Bourgeois Deviant

Wednesday, May 31, 2006

Thinking About Blowback

I was cruising some of the familiar and friendly bloggosphere and read a fine passage by PK. If you follow the link, he’s talking about conservatives (namely George Will) trying to say that progressives were wrong to oppose the Iraq war despite the mistake that it really is. It’s a good read and worth the time spent.

I took the time to comment about it and got hooked on the concept of blowback. Now, if you are unfamiliar with the term, in the context that I mean to use it, it simply means the unintended consequences of actions taken. This is going to take a while, but bear with me… To broadly generalize, the United States of America meddles in the policy and sovereignty of oil producing Muslim nations. This pisses a great many of the Muslim peoples off. The culture is not inhospitable, but it is xenophobic, for lack of a better term, against outsiders. American presence is seen as imperialistic and, consequently, nationalism in the Muslim nation rises, as does religious fervor.

America doesn’t pay attention to this because its primary concern, its agenda, is to pursue, secure and maintain its interests. The benefit is primary, but the possible detriment to the citizenry is seemingly a distant peripheral. So, smaller groups of people in these Muslim nations get rich as Croesus and run an oppressive style of government that are counter to the culture and wishes of its populace. But this doesn’t matter to America because the goods are being delivered at a favorable price and American citizens can enjoy the highest standard of living the planet have ever witnessed. Cake is abundant and edible as well for the U.S.A.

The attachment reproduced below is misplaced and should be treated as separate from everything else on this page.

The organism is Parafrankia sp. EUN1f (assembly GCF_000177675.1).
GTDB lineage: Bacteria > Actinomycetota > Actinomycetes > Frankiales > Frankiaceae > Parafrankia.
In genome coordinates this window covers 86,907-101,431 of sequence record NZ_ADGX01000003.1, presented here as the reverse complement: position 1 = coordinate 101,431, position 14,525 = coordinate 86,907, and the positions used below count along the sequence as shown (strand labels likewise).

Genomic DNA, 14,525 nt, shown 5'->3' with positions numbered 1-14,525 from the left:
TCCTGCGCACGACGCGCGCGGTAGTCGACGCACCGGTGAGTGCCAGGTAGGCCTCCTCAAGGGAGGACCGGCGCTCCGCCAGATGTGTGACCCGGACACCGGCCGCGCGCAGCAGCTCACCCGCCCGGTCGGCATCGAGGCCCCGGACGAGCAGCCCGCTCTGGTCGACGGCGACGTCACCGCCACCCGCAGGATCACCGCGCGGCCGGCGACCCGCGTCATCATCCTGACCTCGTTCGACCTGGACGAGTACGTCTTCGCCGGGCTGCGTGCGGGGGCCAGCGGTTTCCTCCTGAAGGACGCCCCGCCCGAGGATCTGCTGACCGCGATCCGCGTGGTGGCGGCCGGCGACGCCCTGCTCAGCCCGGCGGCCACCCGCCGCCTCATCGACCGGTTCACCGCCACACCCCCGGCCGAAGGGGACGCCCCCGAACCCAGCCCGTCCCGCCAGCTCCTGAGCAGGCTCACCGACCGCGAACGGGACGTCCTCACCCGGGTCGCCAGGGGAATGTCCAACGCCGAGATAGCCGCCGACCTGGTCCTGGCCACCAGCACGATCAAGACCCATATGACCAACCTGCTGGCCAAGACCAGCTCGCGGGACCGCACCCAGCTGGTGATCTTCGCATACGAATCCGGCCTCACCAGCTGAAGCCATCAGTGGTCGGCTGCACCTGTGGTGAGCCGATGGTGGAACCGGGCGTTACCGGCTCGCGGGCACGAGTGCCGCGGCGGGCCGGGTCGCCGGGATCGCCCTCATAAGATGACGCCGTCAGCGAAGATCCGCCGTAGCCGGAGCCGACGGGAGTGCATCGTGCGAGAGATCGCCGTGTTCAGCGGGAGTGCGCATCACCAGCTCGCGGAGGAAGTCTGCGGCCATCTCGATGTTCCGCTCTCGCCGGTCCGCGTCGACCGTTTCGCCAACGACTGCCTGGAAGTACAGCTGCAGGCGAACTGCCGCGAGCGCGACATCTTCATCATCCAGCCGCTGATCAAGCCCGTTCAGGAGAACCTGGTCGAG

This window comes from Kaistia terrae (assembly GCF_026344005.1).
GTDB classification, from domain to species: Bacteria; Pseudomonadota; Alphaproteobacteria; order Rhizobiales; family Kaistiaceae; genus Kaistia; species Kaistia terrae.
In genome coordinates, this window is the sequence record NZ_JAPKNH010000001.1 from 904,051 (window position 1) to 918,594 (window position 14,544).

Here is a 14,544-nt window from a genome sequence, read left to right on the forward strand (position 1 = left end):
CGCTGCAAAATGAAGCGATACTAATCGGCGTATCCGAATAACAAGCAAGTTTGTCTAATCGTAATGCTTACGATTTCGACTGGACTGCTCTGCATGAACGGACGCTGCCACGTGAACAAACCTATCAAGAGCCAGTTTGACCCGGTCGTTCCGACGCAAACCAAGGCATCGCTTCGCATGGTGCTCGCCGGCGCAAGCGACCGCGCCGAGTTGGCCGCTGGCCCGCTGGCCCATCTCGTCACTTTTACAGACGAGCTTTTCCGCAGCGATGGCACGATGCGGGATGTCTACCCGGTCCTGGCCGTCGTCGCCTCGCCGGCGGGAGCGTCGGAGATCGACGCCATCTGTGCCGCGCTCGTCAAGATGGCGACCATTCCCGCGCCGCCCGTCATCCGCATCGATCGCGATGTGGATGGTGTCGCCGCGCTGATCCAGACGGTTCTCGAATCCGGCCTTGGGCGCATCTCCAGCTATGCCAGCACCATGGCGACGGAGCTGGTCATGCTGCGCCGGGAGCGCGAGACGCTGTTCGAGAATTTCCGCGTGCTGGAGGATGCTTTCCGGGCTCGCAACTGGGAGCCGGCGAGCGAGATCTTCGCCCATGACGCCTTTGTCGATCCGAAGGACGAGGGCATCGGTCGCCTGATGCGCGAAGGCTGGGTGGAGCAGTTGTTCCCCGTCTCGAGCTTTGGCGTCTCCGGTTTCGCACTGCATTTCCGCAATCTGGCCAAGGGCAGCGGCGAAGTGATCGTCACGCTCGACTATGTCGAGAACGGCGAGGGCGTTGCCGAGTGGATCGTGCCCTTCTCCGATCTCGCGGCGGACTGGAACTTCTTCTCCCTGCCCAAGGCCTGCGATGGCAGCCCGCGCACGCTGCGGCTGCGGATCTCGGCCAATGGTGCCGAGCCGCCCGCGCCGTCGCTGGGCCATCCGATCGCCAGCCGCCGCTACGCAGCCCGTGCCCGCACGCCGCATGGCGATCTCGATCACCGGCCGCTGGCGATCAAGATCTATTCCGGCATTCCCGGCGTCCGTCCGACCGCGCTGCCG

This status quo goes on for more than 50 years. Five decades plus of profit, opulence, entitlement, oppression and consequential resentment go by. The reaction of the oppressed and/or nationalistic peoples of the Muslim nations grow more intolerant. A figurehead with great wealth rises up and taps into the xenophobic zeitgeist and vows to attack the infidel and reclaim the land that “God” gave them. This guy isn’t necessarily right, but his attitudes are a direct product of implemented policies by his and our countries. Vows to take action are made by him and an infectiously growing number of his supporters.

In keeping with the cultural and religious values of his people, this figurehead operates within the precepts of his religion and his religion’s laws. He is extremely open and clear about goals and objectives. He makes no attempts to hide these or the reasons he pursues them. America takes note. They see this danger, but don’t regard it as a viable threat despite knowing the players and having full knowledge about the extent of their training because earlier American interests warranted us training and supplying them. Hubris maintains arrogance and nothing changes save for closer monitoring of the situation. The American public remain blissfully ignorant.

Jihad is staring America in the face and little is done. A strike is made at the U.S. An unsuccessful but jarring bombing of the WTC crosses the American consciousness. Later, a U.S. naval vessel is hit successfully by suicide bombers and American service men and women die. The sitting President Clinton won’t tolerate the slap given and orders a strike on a target where the figurehead, Osama bin Laden, is reported to be. The intelligence is faulty and a factory is hit, killing many innocents. Ire towards the United States grows in the Muslim world. Jihad is emboldened.